Is the perfect run 30, 40, 50 minutes? What works best for you will change – and that’s fine.
I’ve always felt that 40 minutes was the perfect length of time for a run. Even at the very beginning of my running days, 20 to 30 minutes felt like not quite enough and an hour was, well, simply impossible.
Of course, in the early days I couldn’t walk two miles in 40 minutes, but all that mattered was that I moved my body for that long. Eventually I did cover two miles in 40 minutes. In just a matter of months I was able to go three miles in 40 minutes. Then I started to wonder how far I could go in that length of time, so I pushed a little bit harder every run, trying to get to one more telephone pole before turning around.
Then one morning everything came together. The weather was just right. I felt good. My head and body were in the same place. And just like that, I ran four miles in 40 minutes. Anyone seeing me finish that run would have thought I had set a world record. I was bent over, gasping for air, but with a smile that went from ear to ear. I thought I had accomplished all I could ever hope for as a runner. I also believed that I had done everything I could do, or needed to do, to run as fast as I could.
It was also about this time that I began to have the annoying running aches and pains we all seem to get. My knees hurt. My IT band hurt. I was struggling with plantar fasciitis. Then I read that to avoid injury, I should walk for five minutes before I run. Now my 40-minute run took 45 minutes, and the pain went away. Then I read that I should walk for five minutes after my run, so my 40-minute run took 50 minutes. Later, I became a believer in the run/walk program, which was easier on my middle-aged body. I’d run for 10 minutes and walk for one. Now my 40-minute run took 54 minutes.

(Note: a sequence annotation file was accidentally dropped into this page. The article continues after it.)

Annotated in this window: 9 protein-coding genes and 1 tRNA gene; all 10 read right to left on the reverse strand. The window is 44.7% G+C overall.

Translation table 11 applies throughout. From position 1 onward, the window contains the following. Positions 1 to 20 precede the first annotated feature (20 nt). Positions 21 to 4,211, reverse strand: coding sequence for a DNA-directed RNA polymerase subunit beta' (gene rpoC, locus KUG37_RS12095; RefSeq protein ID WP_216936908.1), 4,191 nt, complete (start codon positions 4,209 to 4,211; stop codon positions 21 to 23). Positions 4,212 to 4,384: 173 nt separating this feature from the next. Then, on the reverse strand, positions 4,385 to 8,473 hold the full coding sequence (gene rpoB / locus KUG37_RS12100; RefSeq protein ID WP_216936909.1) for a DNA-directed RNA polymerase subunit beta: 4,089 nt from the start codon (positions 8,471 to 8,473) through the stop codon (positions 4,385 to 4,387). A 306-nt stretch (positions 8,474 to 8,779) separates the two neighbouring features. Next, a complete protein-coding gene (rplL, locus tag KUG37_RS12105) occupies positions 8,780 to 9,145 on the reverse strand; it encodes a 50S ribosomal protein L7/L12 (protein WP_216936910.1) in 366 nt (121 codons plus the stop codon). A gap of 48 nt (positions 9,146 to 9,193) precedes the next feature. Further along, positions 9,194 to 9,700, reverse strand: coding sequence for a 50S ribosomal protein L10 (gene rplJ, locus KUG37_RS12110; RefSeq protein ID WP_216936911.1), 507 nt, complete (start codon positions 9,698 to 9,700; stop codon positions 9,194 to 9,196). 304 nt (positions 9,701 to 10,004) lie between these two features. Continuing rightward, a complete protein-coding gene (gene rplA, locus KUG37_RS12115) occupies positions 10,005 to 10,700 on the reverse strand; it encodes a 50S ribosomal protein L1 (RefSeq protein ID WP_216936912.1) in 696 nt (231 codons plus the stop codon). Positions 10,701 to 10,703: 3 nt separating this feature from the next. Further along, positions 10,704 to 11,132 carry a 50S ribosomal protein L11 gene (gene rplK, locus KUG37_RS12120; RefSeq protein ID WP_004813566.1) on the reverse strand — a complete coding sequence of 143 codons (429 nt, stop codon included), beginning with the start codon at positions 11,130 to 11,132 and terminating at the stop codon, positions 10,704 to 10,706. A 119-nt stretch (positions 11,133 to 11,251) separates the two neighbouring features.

What I came to realize during those 40-minute-plus workouts is that running is an individual pursuit. There aren’t teammates. Or coaches. Or managers. That means we have the opportunity and the obligation to find what works best for us. There are plenty of great books and training programs out there, but the truth of being a runner comes in finding out for yourself, by yourself, who you are as a runner. It also means understanding that the runner you were yesterday is not the runner you are today. And most of us can barely imagine the runner we’ll be tomorrow.
The joy for me at the beginning was searching for the limit, the edge on every run. I wanted more and more and more. I had to go farther. I had to go faster. If I didn’t, I was disappointed.
The joy for me in the middle years was in knowing that I had achieved my goals. Where I once couldn’t imagine running two miles, I was now running 26.2 (which took 40 minutes – plus four hours or so). But I no longer wondered if I could finish marathons without medical help; instead, I actually thought about how to get better at them. I rode on the crest of my ability and enjoyed every minute of it.
These days I run mostly because I can. My absolute PRs are behind me. I’m now looking at modern-era personal bests. These days my 40-minute workout can take more than an hour. And I could care less. In fact, some days the longer it takes, the better it seems. The simple act of putting one foot in front of the other still delights me. I’m overjoyed that I can still have a perfect run.
Waddle on, friends.